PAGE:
The child is taken to the police station where they are placed in one of our trauma rooms. Here, the CSO offers counseling and support, and the child is encouraged to use the bear describe what happened to them. The bear is a very successful part of our work, giving us the opportunity to find out if there was penetration and what other injuries on the body occurred. In this session, the contents of the rape bag are used by the CSO. All of this happens prior to any interaction with the police, which gives the CSO the chance to offers a sense of calm and security, explaining to the child exactly what the next steps are and reassuring the child that they will be with them throughout the process.

When the policeman is called for the statement, the SCO remains with the child to help them stay calm, and also to ensure the child is not being abused a second time or intimidated by the system.

Once the statement is completed, the docket is registered and a case number is issued, which takes anywhere from 4-6 hours.

After leaving the police station, the child is taken to the district surgeon at a government-run hospital for medical evaluation. A J88 form is then completed—a key document in recording medical evidence that may be needed in order to obtain a conviction in an assault or rape case. The process of swabs, blood tests and DNA samples can be quite traumatizing for a child, but the CSO remains with them for the duration of the testing.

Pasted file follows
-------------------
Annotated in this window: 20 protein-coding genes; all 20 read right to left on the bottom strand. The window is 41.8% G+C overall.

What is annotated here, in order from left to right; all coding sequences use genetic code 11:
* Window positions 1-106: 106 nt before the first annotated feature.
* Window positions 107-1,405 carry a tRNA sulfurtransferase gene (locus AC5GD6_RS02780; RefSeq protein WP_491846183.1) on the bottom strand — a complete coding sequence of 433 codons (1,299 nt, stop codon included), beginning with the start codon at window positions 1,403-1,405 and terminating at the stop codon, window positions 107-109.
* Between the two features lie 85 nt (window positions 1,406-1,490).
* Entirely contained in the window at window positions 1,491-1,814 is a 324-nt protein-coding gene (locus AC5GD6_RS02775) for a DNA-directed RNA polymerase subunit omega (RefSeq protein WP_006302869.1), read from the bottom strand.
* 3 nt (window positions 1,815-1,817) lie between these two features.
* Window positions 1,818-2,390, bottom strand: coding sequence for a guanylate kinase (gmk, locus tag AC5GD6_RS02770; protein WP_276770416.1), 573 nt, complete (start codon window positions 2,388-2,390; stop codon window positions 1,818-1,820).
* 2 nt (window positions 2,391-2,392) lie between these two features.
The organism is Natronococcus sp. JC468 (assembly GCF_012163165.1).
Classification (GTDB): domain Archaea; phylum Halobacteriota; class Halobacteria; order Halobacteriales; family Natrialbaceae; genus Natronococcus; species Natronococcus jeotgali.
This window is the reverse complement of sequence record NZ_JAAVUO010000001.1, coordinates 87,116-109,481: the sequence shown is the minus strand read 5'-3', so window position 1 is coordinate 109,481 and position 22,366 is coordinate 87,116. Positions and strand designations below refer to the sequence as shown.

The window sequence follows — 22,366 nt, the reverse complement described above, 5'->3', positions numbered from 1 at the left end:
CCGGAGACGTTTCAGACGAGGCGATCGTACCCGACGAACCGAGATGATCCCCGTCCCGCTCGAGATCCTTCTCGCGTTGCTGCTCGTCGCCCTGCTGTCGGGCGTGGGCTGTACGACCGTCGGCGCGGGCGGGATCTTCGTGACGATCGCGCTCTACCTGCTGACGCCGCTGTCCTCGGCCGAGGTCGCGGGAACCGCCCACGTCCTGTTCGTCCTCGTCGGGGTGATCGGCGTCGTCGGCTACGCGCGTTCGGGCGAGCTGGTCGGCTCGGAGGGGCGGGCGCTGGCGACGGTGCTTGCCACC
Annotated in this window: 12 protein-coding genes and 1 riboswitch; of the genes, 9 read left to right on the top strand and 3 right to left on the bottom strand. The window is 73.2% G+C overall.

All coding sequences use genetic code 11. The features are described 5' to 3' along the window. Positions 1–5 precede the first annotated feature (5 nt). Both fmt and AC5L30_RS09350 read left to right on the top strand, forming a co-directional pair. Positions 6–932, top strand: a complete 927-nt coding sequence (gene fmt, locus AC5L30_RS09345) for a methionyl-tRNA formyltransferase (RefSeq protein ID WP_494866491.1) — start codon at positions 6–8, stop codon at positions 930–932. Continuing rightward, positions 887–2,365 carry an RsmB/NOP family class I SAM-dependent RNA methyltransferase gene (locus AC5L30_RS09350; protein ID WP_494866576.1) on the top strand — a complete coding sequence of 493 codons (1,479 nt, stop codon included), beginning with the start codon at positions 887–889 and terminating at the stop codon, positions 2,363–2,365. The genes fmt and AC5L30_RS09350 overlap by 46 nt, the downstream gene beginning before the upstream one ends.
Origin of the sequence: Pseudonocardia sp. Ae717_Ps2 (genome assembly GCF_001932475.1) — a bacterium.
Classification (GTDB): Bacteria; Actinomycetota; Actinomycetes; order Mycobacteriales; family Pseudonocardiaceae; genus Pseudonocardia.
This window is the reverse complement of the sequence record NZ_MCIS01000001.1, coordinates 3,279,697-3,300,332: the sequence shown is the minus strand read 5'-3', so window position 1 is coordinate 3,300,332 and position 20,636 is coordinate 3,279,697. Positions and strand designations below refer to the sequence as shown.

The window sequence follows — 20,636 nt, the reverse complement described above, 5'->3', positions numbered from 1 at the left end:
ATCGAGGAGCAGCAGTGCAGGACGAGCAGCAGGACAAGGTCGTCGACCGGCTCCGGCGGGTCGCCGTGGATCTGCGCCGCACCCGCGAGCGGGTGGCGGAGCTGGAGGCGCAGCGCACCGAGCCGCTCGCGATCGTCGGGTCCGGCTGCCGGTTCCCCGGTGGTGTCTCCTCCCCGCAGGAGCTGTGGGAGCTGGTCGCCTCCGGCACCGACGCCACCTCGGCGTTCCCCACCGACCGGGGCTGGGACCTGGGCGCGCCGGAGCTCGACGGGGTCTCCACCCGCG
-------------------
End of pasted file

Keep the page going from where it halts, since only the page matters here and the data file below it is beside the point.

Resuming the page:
The entire process can be 12 to 17 hours, depending on the distance of where the child was rescued. After leaving the hospital, the child is brought back to Bobbi Bear to be cleaned up, bathed and fed. They remain with us until the perpetrator is arrested, which can be anywhere from one night to six weeks to three months. Every case is different and assessed one by one.

What has your biggest challenge with Bobbi Bear been?

JB: Our biggest challenge is funding. Bobbi Bear is an emergency rapid response unit which involves huge costs for transportation, medical expenses, food and other emergency supplies. We are an emergency place of safety, not an orphanage. The monthly costs and finances to keep us functional in all aspects of rescuing a child from rape and abuse remains a big challenge. Our time is focused on the children, which leaves little time for fundraising.

What has your biggest unexpected lesson learned with Bobbi Bear been?

JB: The most unexpected, and most devastating thing we have learned is if Bobbi Bear does not respond quickly and dramatically when called out, children are murdered. Many children in South Africa do not have birth certificates, so if they are killed, there is no way of tracking who they are.
They’re murdered to stop them from reporting the abuse.

If you could have 3 wishes for Bobbi Bear, no limitations, what would they be?

Jackie Branfield:   Wish 1: To have sufficient funds for us to pay our staff the salaries they deserve and to never have to stress
about operational costs again. This would enable us to be free to focus all of our efforts on the
ground to rescue these children.

Wish 2: To have the opportunity to find the right people and resources that will help us spread Bobbi Bear
throughout Africa.

Wish 3: To train our people and all government officials to have empathy for children, especially those at

Big Thanks to Jackie for the interview and the insight into this delicate matter, and for her contributions toward combatting it. Jackie Branfield will be honored at the World of Children Awards 2017 in New York on November 2nd. For more information, visit https://worldofchildren.org/meet-hero-jackie-branfield/